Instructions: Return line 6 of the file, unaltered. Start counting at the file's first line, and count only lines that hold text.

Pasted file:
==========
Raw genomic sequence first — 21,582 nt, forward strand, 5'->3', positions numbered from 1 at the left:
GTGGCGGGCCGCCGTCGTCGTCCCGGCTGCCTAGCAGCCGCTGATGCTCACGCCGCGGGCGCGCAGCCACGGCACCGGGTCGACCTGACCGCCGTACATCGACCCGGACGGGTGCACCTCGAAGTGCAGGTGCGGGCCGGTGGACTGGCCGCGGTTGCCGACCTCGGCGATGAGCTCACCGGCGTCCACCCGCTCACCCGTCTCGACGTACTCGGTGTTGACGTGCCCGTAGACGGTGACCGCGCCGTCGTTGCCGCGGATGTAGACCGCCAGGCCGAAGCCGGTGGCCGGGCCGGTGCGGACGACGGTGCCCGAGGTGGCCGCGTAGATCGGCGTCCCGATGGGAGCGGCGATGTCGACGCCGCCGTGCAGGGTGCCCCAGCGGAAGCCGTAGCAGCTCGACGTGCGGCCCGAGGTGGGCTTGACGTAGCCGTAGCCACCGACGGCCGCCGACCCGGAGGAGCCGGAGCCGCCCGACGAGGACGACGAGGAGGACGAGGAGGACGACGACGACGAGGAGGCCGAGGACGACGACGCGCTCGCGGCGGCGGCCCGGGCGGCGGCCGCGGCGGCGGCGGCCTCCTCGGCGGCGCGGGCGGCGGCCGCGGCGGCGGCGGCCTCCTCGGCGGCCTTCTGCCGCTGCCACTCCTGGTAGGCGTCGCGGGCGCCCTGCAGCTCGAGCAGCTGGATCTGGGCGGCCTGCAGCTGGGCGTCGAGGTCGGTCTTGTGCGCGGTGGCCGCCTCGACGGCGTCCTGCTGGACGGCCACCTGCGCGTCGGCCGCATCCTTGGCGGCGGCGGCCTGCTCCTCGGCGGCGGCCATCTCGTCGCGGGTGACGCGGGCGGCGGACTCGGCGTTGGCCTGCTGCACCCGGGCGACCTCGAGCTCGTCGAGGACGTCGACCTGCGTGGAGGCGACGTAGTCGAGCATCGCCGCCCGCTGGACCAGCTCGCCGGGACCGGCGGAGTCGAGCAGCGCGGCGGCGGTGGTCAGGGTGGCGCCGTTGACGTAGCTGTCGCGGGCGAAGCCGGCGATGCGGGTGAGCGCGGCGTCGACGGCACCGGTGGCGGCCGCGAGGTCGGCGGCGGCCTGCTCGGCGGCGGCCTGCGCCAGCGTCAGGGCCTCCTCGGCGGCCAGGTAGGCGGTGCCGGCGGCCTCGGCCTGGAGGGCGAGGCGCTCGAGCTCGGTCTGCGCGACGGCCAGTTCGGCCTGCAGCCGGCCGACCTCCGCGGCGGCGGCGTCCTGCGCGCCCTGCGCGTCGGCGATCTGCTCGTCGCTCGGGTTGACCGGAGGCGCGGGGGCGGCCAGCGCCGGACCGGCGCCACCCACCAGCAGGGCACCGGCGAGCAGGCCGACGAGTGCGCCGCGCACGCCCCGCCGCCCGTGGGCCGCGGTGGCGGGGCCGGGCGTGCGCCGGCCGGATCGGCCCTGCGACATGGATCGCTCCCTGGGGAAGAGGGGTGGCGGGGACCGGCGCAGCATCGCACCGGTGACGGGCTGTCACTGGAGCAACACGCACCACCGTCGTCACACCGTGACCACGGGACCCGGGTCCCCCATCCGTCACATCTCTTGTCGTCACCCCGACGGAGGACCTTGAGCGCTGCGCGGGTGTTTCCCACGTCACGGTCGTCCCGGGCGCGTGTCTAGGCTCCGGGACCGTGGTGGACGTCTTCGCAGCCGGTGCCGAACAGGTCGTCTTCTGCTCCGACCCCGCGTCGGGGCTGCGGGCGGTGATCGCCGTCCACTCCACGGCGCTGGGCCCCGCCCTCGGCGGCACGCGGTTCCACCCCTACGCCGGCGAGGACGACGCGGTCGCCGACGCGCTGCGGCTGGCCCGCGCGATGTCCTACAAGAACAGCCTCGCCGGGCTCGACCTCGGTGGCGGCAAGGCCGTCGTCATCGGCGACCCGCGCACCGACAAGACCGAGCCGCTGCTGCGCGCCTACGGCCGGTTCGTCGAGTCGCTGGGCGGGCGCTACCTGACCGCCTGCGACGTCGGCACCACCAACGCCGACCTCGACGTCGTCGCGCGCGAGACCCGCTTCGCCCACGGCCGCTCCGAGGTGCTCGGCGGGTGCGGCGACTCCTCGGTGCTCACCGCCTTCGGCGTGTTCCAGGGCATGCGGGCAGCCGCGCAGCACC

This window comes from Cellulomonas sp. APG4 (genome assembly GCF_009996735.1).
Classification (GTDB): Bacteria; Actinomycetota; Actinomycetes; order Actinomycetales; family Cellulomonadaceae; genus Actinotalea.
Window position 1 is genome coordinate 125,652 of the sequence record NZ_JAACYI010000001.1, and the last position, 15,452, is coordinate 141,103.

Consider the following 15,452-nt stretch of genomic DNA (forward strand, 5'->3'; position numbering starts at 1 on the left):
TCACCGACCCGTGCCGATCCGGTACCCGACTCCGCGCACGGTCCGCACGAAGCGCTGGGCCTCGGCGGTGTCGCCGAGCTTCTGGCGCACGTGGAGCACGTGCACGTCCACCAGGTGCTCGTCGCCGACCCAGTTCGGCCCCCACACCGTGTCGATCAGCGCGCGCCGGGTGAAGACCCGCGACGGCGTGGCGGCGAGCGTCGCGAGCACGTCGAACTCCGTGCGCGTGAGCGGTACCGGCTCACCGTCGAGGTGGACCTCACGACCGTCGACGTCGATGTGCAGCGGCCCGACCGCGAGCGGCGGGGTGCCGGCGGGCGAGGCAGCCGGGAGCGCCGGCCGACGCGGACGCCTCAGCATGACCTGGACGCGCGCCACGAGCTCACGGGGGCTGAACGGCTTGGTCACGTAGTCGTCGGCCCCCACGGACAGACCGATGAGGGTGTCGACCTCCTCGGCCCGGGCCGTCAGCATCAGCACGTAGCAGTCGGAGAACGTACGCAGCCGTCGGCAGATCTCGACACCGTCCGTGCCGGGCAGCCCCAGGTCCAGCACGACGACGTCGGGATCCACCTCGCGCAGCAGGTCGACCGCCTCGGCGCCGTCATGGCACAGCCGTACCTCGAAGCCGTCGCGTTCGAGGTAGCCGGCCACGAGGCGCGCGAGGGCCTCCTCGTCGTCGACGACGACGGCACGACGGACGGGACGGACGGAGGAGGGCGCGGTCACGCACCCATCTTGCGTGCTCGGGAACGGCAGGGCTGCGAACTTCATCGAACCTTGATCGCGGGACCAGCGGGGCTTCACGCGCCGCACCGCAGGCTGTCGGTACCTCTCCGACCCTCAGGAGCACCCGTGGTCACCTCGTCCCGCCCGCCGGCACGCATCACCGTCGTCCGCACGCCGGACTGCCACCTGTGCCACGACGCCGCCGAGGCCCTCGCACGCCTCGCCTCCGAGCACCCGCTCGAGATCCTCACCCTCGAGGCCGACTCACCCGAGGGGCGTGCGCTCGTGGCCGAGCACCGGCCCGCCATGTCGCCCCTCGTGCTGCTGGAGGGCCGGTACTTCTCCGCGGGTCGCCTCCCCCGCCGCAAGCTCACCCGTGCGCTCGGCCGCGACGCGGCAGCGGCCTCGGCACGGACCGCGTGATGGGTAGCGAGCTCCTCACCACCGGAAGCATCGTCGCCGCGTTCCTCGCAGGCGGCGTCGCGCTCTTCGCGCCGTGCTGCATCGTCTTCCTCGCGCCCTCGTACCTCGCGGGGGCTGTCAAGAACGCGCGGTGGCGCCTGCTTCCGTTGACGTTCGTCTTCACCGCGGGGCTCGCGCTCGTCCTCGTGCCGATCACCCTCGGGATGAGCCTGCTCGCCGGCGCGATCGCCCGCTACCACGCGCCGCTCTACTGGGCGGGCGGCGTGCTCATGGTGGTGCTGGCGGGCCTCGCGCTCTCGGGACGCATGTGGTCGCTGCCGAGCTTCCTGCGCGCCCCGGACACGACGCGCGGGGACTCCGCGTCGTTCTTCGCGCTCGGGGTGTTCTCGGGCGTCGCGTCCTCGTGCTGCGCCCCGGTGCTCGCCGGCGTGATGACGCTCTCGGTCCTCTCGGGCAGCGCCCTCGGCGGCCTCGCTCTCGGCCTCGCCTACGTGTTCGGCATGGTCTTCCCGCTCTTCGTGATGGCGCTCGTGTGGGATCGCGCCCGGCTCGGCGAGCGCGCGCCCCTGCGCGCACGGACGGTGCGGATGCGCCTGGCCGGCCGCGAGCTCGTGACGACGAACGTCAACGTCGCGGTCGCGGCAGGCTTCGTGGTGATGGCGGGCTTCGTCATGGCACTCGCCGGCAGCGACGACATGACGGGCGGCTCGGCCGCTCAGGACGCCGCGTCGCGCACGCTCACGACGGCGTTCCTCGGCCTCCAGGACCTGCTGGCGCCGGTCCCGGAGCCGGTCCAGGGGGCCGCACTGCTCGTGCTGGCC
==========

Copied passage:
Consider the following 15,452-nt stretch of genomic DNA (forward strand, 5'->3'; position numbering starts at 1 on the left):